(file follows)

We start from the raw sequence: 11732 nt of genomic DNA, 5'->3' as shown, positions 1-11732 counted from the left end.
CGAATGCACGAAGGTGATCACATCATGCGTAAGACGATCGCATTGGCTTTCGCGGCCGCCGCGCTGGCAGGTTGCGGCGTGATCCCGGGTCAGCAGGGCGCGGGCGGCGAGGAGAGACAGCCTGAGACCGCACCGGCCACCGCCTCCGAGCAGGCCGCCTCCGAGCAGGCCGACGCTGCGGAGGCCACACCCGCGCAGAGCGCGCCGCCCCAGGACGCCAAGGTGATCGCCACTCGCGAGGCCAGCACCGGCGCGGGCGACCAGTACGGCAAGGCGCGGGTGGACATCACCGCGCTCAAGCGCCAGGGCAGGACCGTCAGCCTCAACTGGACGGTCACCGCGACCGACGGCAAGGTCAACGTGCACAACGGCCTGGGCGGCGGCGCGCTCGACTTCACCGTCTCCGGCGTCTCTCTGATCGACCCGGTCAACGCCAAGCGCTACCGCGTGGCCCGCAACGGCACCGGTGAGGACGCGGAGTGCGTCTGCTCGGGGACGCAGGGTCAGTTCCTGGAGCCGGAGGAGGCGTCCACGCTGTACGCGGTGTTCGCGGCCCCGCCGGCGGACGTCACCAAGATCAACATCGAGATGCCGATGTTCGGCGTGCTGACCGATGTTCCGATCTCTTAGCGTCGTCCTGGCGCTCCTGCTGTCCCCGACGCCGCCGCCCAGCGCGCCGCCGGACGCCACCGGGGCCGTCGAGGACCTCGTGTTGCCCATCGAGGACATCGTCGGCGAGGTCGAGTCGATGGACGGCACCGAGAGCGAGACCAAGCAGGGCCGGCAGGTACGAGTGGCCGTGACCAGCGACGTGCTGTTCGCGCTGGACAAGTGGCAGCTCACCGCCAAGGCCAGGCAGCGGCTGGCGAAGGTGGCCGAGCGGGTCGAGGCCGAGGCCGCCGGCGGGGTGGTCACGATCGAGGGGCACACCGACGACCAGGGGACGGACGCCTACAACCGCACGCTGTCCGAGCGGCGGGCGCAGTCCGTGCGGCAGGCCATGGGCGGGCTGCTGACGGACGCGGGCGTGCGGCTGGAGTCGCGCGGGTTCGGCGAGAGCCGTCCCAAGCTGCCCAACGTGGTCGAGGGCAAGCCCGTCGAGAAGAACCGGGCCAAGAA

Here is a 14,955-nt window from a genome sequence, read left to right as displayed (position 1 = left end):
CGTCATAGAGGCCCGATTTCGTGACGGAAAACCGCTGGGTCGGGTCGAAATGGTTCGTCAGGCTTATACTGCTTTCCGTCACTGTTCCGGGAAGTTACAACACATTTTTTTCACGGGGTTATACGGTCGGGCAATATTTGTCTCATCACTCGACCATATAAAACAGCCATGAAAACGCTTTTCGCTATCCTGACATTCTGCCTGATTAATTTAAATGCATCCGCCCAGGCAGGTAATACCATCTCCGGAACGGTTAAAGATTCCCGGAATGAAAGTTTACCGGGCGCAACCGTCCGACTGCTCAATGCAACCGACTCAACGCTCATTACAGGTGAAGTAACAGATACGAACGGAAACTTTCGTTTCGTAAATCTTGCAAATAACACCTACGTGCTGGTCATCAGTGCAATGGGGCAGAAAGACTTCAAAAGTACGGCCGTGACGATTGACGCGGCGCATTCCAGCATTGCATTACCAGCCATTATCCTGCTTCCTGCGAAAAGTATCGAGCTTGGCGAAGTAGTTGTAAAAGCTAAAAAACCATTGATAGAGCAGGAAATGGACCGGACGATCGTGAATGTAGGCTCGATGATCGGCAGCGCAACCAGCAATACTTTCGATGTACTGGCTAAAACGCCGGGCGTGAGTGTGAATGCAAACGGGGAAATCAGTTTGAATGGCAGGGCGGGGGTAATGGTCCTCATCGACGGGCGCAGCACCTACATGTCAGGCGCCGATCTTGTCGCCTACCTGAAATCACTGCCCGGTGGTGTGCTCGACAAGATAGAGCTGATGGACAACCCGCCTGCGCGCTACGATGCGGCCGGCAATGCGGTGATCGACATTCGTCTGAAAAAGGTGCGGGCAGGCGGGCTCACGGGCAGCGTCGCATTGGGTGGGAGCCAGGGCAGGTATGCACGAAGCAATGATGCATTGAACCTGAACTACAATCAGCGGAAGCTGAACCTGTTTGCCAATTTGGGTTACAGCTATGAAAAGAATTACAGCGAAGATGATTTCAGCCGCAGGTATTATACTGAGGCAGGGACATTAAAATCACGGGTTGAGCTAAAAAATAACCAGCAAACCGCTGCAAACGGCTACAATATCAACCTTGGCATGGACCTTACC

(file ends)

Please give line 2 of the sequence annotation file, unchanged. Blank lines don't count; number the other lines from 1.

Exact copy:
CGAATGCACGAAGGTGATCACATCATGCGTAAGACGATCGCATTGGCTTTCGCGGCCGCCGCGCTGGCAGGTTGCGGCGTGATCCCGGGTCAGCAGGGCGCGGGCGGCGAGGAGAGACAGCCTGAGACCGCACCGGCCACCGCCTCCGAGCAGGCCGCCTCCGAGCAGGCCGACGCTGCGGAGGCCACACCCGCGCAGAGCGCGCCGCCCCAGGACGCCAAGGTGATCGCCACTCGCGAGGCCAGCACCGGCGCGGGCGACCAGTACGGCAAGGCGCGGGTGGACATCACCGCGCTCAAGCGCCAGGGCAGGACCGTCAGCCTCAACTGGACGGTCACCGCGACCGACGGCAAGGTCAACGTGCACAACGGCCTGGGCGGCGGCGCGCTCGACTTCACCGTCTCCGGCGTCTCTCTGATCGACCCGGTCAACGCCAAGCGCTACCGCGTGGCCCGCAACGGCACCGGTGAGGACGCGGAGTGCGTCTGCTCGGGGACGCAGGGTCAGTTCCTGGAGCCGGAGGAGGCGTCCACGCTGTACGCGGTGTTCGCGGCCCCGCCGGCGGACGTCACCAAGATCAACATCGAGATGCCGATGTTCGGCGTGCTGACCGATGTTCCGATCTCTTAGCGTCGTCCTGGCGCTCCTGCTGTCCCCGACGCCGCCGCCCAGCGCGCCGCCGGACGCCACCGGGGCCGTCGAGGACCTCGTGTTGCCCATCGAGGACATCGTCGGCGAGGTCGAGTCGATGGACGGCACCGAGAGCGAGACCAAGCAGGGCCGGCAGGTACGAGTGGCCGTGACCAGCGACGTGCTGTTCGCGCTGGACAAGTGGCAGCTCACCGCCAAGGCCAGGCAGCGGCTGGCGAAGGTGGCCGAGCGGGTCGAGGCCGAGGCCGCCGGCGGGGTGGTCACGATCGAGGGGCACACCGACGACCAGGGGACGGACGCCTACAACCGCACGCTGTCCGAGCGGCGGGCGCAGTCCGTGCGGCAGGCCATGGGCGGGCTGCTGACGGACGCGGGCGTGCGGCTGGAGTCGCGCGGGTTCGGCGAGAGCCGTCCCAAGCTGCCCAACGTGGTCGAGGGCAAGCCCGTCGAGAAGAACCGGGCCAAGAA